Innovations and challenges in renal cancer: Consensus statement from the first international conference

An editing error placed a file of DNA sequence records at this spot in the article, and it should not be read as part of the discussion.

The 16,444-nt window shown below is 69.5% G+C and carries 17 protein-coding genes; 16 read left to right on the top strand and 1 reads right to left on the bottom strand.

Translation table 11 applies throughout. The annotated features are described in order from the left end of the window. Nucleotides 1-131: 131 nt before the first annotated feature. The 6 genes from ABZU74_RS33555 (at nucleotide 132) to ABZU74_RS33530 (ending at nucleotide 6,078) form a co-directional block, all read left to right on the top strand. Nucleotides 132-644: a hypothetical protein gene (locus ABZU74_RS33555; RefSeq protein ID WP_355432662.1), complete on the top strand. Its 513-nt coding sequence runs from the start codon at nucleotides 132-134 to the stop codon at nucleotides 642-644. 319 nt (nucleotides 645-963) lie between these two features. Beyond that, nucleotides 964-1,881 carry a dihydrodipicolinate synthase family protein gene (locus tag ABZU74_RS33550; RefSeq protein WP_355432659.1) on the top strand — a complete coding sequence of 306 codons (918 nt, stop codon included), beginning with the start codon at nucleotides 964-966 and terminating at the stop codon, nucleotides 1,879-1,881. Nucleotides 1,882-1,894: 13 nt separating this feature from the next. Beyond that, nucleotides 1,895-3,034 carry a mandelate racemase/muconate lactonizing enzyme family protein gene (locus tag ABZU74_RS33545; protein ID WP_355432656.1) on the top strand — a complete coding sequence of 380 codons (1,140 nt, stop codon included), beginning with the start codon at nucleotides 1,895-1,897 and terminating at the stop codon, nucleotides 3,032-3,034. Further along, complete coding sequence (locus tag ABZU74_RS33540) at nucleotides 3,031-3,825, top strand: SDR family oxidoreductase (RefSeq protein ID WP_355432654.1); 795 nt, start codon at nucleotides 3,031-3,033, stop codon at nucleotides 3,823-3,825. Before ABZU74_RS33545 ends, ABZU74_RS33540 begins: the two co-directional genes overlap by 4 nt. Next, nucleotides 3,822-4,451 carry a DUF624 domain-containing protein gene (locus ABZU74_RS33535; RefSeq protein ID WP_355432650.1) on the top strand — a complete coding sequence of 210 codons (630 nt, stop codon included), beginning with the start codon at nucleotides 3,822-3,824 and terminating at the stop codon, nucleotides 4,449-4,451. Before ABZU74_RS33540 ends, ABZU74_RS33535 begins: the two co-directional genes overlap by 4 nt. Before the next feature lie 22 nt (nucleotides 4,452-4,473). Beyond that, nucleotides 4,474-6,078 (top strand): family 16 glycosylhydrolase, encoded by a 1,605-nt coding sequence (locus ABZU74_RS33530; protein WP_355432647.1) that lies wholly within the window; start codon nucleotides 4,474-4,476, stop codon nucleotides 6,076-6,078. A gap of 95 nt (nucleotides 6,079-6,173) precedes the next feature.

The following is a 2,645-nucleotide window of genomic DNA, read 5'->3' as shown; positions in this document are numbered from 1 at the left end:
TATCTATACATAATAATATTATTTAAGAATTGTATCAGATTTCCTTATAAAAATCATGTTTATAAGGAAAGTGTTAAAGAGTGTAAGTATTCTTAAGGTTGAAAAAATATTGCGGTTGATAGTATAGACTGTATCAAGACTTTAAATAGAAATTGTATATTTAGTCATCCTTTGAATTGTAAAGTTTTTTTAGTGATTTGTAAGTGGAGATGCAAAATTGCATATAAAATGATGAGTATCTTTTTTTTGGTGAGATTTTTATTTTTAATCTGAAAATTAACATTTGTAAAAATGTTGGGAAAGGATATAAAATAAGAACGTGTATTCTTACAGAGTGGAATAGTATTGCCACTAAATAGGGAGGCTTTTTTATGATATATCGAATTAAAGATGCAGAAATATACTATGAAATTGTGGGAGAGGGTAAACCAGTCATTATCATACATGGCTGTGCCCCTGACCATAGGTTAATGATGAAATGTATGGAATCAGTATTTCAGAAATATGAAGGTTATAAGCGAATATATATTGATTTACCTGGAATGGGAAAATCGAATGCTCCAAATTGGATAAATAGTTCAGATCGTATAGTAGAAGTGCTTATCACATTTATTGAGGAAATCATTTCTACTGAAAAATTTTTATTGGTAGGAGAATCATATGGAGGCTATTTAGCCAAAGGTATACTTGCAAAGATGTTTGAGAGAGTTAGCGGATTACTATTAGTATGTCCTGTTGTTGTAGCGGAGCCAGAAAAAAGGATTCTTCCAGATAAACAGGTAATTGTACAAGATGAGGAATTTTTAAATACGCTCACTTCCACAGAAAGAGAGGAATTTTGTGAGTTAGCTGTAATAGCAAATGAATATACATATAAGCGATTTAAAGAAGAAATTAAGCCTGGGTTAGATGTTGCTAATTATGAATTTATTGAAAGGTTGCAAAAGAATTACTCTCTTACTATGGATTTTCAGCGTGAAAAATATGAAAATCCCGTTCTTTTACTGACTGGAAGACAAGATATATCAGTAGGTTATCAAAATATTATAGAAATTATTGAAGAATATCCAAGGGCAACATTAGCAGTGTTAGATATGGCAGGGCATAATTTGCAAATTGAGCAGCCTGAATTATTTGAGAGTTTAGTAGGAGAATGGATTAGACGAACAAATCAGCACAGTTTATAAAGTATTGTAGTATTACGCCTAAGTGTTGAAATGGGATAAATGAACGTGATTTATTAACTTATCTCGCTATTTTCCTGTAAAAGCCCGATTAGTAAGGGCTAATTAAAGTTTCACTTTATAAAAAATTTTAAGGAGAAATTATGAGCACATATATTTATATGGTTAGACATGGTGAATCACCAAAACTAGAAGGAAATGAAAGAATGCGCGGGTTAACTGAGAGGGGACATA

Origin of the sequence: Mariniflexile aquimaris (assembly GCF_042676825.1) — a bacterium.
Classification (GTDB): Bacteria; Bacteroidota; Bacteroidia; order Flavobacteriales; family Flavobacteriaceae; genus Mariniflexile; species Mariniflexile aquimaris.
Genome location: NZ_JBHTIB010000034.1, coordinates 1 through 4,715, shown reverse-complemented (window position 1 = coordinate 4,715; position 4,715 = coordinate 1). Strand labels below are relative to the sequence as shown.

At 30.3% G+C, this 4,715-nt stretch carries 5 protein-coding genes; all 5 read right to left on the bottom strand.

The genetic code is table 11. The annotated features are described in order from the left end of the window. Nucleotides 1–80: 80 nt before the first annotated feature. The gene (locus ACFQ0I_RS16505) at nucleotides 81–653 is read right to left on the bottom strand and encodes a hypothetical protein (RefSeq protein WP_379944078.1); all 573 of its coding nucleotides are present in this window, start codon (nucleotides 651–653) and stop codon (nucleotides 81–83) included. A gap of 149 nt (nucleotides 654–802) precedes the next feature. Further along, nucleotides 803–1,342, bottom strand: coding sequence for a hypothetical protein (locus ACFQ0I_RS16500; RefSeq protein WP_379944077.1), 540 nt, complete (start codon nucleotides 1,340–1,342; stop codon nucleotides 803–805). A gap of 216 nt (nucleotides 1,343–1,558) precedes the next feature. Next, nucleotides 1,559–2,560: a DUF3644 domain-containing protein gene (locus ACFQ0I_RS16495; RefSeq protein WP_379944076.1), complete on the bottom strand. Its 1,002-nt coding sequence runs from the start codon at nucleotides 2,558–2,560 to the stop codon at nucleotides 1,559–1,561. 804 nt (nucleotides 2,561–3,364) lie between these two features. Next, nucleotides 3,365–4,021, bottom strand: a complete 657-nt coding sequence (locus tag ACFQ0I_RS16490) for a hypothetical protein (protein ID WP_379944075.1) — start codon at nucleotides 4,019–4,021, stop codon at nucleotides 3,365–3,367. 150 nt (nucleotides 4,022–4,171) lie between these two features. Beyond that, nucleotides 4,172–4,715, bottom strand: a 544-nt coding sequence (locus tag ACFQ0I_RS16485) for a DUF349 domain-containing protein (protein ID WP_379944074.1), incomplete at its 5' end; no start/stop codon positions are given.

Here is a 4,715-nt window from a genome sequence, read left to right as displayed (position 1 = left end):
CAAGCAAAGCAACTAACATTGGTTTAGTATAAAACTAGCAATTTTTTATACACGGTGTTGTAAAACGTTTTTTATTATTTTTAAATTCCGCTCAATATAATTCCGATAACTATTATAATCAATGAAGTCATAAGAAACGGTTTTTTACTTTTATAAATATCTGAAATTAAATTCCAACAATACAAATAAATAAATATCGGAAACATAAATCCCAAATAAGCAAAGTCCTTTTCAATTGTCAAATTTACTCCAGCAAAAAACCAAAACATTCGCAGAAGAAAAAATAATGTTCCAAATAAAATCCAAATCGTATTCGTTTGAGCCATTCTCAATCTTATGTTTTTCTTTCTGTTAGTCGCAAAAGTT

Renal cell carcinoma is a serious medical problem in the United States, with nearly 35,000 new cases and >12,000 cancer-related deaths reported in 2003 (21). A number exciting advances in understanding the genetics, biology, and prognostic and predictive factors for renal cell carcinoma, as well as better local therapies, are improving the outlook for patients with advanced renal cell carcinoma. Although combinations of various treatment approaches might produce synergistic antitumor activity, we lack the mechanisms to rapidly and efficiently identify potentially effective combinations. Good surrogates of biological effect are needed to efficiently study strategies for combining various approaches. Nonetheless, for the first time in many years, investigators are primed to make significant advances in the treatment of renal cell carcinoma.